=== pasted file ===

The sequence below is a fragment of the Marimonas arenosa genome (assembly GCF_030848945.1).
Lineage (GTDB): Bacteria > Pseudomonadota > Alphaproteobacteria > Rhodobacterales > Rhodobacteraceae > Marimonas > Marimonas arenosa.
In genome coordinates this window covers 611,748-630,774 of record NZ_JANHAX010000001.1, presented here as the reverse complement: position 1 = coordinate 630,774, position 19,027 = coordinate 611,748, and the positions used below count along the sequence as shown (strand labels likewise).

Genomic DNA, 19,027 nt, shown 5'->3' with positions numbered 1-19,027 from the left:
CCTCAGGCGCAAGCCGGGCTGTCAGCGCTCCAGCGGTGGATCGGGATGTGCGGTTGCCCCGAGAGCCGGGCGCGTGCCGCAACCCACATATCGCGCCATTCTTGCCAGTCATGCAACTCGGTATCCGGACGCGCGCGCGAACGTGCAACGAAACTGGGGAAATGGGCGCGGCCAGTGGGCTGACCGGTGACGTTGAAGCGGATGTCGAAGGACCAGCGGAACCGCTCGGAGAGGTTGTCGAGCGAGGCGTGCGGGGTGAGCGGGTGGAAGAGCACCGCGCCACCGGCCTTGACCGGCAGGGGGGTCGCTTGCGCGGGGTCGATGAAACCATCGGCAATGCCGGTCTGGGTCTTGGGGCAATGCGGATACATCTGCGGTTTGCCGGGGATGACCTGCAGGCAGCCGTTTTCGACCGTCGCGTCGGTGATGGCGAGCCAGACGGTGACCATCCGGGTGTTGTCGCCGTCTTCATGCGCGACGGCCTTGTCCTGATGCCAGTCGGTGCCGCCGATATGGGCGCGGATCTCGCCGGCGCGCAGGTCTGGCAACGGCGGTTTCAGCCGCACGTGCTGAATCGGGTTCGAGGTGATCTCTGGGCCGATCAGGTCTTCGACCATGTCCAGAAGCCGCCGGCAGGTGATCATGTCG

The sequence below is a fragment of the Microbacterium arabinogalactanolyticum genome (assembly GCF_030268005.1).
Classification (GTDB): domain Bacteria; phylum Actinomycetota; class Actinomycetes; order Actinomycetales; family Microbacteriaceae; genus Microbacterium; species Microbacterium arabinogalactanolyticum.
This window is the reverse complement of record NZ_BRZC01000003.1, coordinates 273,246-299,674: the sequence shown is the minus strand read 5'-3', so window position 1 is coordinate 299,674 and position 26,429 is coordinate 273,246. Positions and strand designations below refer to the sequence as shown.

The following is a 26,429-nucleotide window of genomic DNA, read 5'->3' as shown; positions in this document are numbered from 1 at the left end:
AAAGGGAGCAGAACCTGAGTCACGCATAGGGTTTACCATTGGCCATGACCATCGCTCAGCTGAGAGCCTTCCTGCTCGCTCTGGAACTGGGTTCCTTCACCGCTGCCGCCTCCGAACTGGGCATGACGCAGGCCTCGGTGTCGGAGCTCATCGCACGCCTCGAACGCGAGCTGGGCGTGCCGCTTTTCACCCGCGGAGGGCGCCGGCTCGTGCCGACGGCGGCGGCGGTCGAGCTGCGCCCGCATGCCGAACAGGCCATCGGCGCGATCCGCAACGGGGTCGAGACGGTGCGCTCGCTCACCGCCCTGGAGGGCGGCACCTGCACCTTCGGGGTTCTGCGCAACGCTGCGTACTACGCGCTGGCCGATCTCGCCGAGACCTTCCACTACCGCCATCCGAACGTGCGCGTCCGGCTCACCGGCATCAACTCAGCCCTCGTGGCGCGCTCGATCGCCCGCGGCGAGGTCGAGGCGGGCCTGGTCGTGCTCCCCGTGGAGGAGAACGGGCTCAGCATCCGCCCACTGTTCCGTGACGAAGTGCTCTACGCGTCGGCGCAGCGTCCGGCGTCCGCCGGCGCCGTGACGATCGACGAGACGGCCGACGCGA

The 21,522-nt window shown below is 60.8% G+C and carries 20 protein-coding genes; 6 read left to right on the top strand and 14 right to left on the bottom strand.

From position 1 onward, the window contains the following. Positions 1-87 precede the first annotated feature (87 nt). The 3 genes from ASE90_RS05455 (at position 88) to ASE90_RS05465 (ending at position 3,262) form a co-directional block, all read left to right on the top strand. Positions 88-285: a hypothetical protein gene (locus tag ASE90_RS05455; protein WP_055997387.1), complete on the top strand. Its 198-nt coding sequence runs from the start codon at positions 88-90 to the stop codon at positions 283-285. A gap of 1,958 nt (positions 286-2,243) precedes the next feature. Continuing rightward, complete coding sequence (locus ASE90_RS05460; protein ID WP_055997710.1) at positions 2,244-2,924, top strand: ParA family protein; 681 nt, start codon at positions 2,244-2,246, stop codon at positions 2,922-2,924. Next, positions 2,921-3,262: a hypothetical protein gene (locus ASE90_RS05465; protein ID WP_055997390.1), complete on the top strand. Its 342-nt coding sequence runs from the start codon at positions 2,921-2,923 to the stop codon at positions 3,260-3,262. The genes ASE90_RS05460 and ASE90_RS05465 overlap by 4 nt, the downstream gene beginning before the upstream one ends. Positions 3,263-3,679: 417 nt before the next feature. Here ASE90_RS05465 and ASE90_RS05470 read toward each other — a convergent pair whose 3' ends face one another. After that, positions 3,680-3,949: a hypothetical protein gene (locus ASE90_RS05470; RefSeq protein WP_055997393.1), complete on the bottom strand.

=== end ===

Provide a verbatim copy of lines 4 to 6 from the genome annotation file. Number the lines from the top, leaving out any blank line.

Genomic DNA, 19,027 nt, shown 5'->3' with positions numbered 1-19,027 from the left:
CCTCAGGCGCAAGCCGGGCTGTCAGCGCTCCAGCGGTGGATCGGGATGTGCGGTTGCCCCGAGAGCCGGGCGCGTGCCGCAACCCACATATCGCGCCATTCTTGCCAGTCATGCAACTCGGTATCCGGACGCGCGCGCGAACGTGCAACGAAACTGGGGAAATGGGCGCGGCCAGTGGGCTGACCGGTGACGTTGAAGCGGATGTCGAAGGACCAGCGGAACCGCTCGGAGAGGTTGTCGAGCGAGGCGTGCGGGGTGAGCGGGTGGAAGAGCACCGCGCCACCGGCCTTGACCGGCAGGGGGGTCGCTTGCGCGGGGTCGATGAAACCATCGGCAATGCCGGTCTGGGTCTTGGGGCAATGCGGATACATCTGCGGTTTGCCGGGGATGACCTGCAGGCAGCCGTTTTCGACCGTCGCGTCGGTGATGGCGAGCCAGACGGTGACCATCCGGGTGTTGTCGCCGTCTTCATGCGCGACGGCCTTGTCCTGATGCCAGTCGGTGCCGCCGATATGGGCGCGGATCTCGCCGGCGCGCAGGTCTGGCAACGGCGGTTTCAGCCGCACGTGCTGAATCGGGTTCGAGGTGATCTCTGGGCCGATCAGGTCTTCGACCATGTCCAGAAGCCGCCGGCAGGTGATCATGTCG

The sequence below is a fragment of the Microbacterium arabinogalactanolyticum genome (assembly GCF_030268005.1).